Binge pattern ethanol exposure in adolescent and adult rats: differential impact on subsequent responsiveness to ethanol.
BACKGROUND: Recent evidence indicates that adolescent animals are more sensitive than adults to the disruptive effects of acute ethanol exposure on spatial learning. It is not yet known whether adolescent animals are also more sensitive than adults to the enduring neurobehavioral effects of repeated ethanol exposure. In this study, animals were exposed to ethanol in a binge-pattern during either adolescence or adulthood. At a time when all subjects were adults, spatial working memory was examined in the absence and presence of an acute ethanol challenge. METHODS: Rats were exposed to ethanol (5.0 g/kg intraperitoneally) or isovolumetric saline at 48 hr intervals over 20 days. Exposure began on either postnatal day 30 (adolescent group) or 70 (adult group). Twenty days after the final injection, a time at which all animals were adults, the subjects were tested on an elevated plus maze and then were trained to perform a spatial working memory task on an eight-arm radial maze. At the beginning of each session of training on the working memory task, subjects retrieved food rewards on four of the eight arms. After a delay, subjects were placed on the maze and allowed to retrieve food from the remaining four arms. RESULTS: Prior exposure to ethanol did not influence behavior on the plus maze. Performance of the groups did not differ during acquisition of the spatial working memory task with a 5 min delay or during subsequent testing with a 1 hr delay. However, animals treated with ethanol during adolescence exhibited larger working memory impairments during an ethanol challenge (1.5 g/kg intraperitoneally) than subjects in the other three groups. CONCLUSIONS: The findings indicate that binge pattern exposure to ethanol during adolescence enhances responsiveness to the memory-impairing effects of ethanol in adulthood.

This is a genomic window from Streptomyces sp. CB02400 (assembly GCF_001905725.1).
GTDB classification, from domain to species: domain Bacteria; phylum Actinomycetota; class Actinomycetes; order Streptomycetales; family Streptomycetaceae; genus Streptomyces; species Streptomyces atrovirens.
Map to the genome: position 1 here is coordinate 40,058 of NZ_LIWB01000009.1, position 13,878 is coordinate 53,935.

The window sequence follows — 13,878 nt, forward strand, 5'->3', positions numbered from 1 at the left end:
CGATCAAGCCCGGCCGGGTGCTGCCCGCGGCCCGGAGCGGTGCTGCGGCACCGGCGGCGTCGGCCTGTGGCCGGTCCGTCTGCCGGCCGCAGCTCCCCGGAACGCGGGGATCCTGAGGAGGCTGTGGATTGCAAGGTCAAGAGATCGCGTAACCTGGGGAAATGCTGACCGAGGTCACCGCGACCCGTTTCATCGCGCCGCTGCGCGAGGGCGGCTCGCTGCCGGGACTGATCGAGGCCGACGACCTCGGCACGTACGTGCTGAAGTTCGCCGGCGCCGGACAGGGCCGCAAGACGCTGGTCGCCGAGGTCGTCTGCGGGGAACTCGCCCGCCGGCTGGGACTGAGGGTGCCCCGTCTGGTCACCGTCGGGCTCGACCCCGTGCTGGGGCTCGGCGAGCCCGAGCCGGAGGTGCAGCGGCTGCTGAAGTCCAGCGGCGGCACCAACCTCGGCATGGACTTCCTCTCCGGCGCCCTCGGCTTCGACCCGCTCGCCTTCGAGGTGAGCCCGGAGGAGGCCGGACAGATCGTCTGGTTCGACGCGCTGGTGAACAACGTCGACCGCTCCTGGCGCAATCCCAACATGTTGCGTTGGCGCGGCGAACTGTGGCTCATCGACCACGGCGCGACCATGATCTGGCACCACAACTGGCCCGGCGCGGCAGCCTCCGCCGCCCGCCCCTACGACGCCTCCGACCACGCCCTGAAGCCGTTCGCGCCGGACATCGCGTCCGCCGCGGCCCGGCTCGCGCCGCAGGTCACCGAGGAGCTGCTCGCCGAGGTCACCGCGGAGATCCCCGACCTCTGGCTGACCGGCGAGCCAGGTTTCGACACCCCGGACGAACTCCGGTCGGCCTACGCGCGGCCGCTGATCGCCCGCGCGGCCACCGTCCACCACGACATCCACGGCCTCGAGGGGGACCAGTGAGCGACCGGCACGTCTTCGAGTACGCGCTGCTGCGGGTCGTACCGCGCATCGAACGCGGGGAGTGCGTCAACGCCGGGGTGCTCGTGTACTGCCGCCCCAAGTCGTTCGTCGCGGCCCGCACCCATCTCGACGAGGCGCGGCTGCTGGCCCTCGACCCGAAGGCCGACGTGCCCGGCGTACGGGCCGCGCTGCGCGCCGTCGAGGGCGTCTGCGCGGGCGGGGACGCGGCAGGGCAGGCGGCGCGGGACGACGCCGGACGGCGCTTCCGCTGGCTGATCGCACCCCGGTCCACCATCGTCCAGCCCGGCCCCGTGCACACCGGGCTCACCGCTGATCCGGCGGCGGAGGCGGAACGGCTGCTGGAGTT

White, AM; Ghia, AJ; Levin, ED; Swartzwelder, HS
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